It is ironic that Madhya Pradesh produced a top class rice scientist whose plan for increasing rice production was never put into practice. Few know about the pathbreaking contributions made in rice research by Dr R H Richharia whose career was jeopardised more than once by the government's whims and policies. Dr Richharia who was director of the Central Rice Research Institute,(CRRI) Cuttack, had developed clonal propagation of rice. In this method, indigenous varieties could be improved to instill a hybrid vigour in them. Each region had varieties which were suited to the soil, climate and other variations of the area and this was the key to increasing rice production, he maintained. In fact, the only memory of his extensive work is the germplasm bank at IGAU which now contains over 22,500 accessions of rice from Madhya Pradesh, over 19,000 of which were collected under his supervision and called the Raipur collection.
He opposed the introduction of the dwarf varieties which he felt were susceptible to pests and would not be suited to Indian conditions and for this he was shunted out of CRRI. Later, he was made agriculture advisor to the Madhya Pradesh government. However, the Madhya Pradesh Rice Research Institute(MPRRI) which he headed, was also summarily shut down.
In a paper delivered at a conference on The Crisis in Modern Science in November, 1986, in Malaysia, Dr Richharia said he was convinced that rice productivity in India which had reached a high pitch in ancient times, can be restored by not replacing the existing cultivars which had descended from their original stock passing through many generations in its home environment. It was possible for rice breeders to select resistant high yielding varieties, he said. However, he added, "... But pressure was brought about by the World Bank to close the activities of this Institute(MPRRI) in lieu of offering a substantial financial assistance as I had refused to pass on the entire rice germplasm to IRRI without studying it."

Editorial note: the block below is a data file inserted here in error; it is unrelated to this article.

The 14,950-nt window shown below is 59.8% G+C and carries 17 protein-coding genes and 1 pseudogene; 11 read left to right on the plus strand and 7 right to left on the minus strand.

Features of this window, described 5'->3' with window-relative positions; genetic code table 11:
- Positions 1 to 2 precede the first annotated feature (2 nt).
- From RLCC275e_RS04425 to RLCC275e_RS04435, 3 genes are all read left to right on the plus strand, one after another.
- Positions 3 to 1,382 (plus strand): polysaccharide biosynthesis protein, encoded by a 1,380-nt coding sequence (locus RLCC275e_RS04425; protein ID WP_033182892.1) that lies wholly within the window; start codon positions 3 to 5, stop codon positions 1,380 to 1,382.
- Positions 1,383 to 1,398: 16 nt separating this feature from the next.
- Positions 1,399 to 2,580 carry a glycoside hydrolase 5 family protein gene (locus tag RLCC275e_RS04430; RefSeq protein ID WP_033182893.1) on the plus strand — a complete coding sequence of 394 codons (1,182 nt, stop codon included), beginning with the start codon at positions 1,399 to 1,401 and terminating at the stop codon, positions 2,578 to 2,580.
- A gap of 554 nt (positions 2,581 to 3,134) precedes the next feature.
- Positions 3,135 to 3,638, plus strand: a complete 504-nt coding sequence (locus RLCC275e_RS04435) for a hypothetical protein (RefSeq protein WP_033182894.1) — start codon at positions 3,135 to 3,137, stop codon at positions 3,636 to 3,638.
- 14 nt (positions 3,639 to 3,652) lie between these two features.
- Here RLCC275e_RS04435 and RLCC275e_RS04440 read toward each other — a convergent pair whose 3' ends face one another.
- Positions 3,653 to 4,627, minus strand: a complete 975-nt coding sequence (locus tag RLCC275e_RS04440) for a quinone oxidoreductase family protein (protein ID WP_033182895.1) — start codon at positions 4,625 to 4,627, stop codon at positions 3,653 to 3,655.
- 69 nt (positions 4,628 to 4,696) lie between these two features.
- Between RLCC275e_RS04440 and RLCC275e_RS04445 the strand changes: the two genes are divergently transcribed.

In his book, "Our strategy on the Rice Production Front in Madhya Pradesh," he had written that with lower doses of fertilisers and without plant protection measures, the adapted indigenous varieties yield better or remain at par with the dwarf(varieties), grown with high doses of fertilisers and without plant protection measures." And that is what possibly many farmers in Chhattisgarh have discovered for themselves.
In 1977, in "A strategy for Rice Production to Ensure Sustained Growth in Madhya Pradesh", Dr Richharia advocated genetically upgrading dominant varieties which could yield 30 to 40 times more rice with the judicious application of fertilisers. He said this could be pursued along with the intensive agriculture programme. In 1975, experiments were carried out to improve select indigenous varieties whose yields were observed to be close to 3000 kg /ha and in some cases twice or even thrice as much. It was felt that these improved selections could be the basis for augmenting rice production in Madhya Pradesh as the varieties were pest resistant and to some extent, drought resistant as well. "Choice of suitable varieties to suit the environment rather than to create environments to suit a given type is the fundamental issue involved," he wrote.
After the MPRRI was closed or merged with the state agricultural university in 1978, rice research continued under the World Bank supported National Agricultural Research Project(NARP), which aimed at strengthening regional research capabilities of state agricultural universities. A report on the impact of NARP, May 1996, said rice productivity increased by 41 per cent during the decade long programme and this was due to improved varieties which were resistant to gall midge and bacterial blight which were in an epidemic stage.